Maybe that’s why I like it because it’s so organic and, obviously, relatable. It’s kind of like the saying “love is blind,” which is a cliché, but it’s so true.
It’s so true. That song, honestly, makes me question myself when I listen back to it. When I finally grabbed it out of the air and had it I wondered, “Am I subsciously masochistic?” Because I’m doing this to myself. Am I purposely putting myself in these situations without realizing it?
What I get out of it is that I should never trust myself [Laughs]
I know! [Laughs] And, in terms of wavering, you come back to nice territory and it’s exciting! It’s kinda unresolved and weaves between your mental state.
So, now that the EP is out, are you able to look back at your life objectively or are you taken right back to those moments?
The songs take me back to the moments, for sure. The imagery I used was was happened. When I listen to the song I can feel how I felt. When I think back wondering if I’d act differently… I don’t know. It’s been a long time—these songs are like two years or something—so it’s been a little while since I’ve thrown myself into these chaotic romantic scenarios. Am I’m like, “Am I the same? I might just be the same!” I don’t know if I’ve learned the lessons yet. I really don’t know how I’ll react the next time I’m in the same scenario.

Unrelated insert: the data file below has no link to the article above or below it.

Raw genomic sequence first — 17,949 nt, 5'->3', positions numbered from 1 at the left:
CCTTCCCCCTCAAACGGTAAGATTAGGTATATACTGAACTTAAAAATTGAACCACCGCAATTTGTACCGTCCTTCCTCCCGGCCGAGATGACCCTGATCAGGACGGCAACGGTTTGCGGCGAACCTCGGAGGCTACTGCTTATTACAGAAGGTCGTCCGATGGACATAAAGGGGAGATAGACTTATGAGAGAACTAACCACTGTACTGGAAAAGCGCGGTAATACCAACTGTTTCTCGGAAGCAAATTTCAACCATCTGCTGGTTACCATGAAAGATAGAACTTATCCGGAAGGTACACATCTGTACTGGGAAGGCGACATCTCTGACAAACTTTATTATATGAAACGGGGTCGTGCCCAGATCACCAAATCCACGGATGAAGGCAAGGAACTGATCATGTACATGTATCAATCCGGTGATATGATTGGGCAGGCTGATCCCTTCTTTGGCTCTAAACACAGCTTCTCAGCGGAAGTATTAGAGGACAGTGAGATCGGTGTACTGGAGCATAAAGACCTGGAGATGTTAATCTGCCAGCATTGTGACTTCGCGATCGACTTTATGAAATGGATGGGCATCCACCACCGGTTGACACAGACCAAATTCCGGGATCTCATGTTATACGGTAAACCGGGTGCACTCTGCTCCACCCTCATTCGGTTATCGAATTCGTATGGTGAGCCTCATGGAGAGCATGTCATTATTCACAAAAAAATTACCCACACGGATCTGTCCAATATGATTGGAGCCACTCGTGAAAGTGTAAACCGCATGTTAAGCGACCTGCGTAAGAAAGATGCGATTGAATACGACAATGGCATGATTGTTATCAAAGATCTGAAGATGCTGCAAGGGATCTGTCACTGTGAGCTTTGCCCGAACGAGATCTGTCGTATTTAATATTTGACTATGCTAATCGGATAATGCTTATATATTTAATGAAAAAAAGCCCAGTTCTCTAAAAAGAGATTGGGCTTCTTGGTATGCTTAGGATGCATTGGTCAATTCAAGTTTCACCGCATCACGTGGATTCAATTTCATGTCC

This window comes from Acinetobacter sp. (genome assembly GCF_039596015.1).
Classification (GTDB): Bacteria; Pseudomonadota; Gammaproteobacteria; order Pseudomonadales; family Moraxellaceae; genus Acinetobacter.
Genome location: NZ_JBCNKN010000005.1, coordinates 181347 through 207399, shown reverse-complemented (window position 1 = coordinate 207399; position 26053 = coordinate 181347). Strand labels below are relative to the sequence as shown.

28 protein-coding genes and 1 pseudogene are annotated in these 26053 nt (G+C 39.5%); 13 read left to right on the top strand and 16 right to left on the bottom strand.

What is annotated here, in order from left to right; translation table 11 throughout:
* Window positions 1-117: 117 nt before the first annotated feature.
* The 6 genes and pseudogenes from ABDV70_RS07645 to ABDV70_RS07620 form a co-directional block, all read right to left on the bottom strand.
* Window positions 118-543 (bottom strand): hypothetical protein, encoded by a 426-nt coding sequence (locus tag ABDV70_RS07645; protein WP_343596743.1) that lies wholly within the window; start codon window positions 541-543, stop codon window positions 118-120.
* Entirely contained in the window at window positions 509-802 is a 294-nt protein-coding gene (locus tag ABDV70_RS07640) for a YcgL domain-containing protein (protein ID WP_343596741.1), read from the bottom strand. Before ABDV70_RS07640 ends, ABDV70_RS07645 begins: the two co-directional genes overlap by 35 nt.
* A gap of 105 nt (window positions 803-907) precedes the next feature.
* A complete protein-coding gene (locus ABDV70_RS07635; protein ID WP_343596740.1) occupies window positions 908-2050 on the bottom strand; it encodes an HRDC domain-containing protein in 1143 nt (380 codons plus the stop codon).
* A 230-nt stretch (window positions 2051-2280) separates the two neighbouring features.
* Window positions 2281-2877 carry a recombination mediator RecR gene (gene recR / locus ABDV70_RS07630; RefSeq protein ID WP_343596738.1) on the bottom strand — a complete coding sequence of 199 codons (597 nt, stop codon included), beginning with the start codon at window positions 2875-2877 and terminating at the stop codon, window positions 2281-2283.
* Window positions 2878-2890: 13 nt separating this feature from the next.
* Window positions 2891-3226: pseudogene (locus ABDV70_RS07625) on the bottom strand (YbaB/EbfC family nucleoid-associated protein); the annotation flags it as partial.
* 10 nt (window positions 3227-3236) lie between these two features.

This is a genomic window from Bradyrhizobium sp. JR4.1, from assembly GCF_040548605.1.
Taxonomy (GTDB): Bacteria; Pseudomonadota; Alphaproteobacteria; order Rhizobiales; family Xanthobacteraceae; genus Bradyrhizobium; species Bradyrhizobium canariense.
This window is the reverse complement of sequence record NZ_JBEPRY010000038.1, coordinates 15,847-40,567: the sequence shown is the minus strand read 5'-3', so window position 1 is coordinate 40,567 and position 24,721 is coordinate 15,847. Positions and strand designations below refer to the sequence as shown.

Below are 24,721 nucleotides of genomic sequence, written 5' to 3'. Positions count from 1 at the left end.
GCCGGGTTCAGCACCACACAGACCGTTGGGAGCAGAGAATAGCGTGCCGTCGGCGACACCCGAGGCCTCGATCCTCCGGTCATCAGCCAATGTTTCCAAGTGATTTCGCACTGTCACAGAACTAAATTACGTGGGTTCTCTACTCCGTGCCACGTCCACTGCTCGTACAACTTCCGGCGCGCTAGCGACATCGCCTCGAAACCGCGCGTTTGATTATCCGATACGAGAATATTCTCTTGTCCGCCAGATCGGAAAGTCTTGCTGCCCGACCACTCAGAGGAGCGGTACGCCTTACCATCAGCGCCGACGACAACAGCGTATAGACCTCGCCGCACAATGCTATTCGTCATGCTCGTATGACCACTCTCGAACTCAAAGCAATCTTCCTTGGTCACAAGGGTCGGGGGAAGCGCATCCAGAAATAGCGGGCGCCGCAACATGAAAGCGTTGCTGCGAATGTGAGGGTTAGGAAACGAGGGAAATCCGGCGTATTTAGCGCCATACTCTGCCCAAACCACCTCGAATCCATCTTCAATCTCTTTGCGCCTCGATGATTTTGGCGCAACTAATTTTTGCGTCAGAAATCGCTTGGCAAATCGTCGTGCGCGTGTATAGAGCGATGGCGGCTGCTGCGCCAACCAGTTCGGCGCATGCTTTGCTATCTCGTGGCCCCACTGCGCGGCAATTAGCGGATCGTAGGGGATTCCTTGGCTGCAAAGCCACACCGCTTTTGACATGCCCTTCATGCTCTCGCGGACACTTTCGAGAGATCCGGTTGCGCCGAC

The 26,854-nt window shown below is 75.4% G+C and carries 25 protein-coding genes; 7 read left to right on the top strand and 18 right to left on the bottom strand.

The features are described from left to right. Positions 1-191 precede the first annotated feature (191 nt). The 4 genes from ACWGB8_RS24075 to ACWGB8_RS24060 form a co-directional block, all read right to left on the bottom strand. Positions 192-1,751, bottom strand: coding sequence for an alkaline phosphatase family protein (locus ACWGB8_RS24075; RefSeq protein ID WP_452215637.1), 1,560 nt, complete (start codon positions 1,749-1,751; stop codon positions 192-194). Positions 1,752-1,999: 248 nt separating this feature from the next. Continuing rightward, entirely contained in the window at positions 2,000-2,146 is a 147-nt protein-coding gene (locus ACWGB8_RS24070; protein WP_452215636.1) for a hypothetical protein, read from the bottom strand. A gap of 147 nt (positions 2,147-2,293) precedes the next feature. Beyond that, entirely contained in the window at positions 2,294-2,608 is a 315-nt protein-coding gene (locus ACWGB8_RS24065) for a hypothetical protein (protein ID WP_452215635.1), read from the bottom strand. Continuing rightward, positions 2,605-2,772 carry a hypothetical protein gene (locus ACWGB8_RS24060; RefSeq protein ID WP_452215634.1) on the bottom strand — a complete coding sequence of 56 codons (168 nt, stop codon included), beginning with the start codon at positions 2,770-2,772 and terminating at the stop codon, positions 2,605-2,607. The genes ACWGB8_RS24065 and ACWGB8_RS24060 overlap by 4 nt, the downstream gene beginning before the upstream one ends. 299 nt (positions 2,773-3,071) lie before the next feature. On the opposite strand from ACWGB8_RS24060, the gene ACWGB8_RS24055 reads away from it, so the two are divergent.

So now that the EP is out, what are you up to?
I’m kind of jumping around to different cities. So I played LA, now I’m here in New York, might play a show back in Toronto next week. And then I’m going back to LA in October. A full tour isn’t locked in, but I would love to! I just quit my job on Friday—
Thanks! Yeah I’m pretty spooked but it feels like the right time.
What are you most looking forward to now that the EP is out?
I think playing the songs more and getting to hear what people think of it. You get into a weird little bubble when you’ve been sitting on these same five songs for two years and I made the EP and scrapped it and you just kind of lose sense of what they are. So it’s cool to talk to people who have listened to it who are like, “Same!” That’s one of my favorite things about it. And just to start the writing process again to be honest. I miss it. I just love sitting down and playing the piano and writing songs. So I’m excited to dedicate some more time to that.
Stay tuned to Milk for more from Canada’s finest.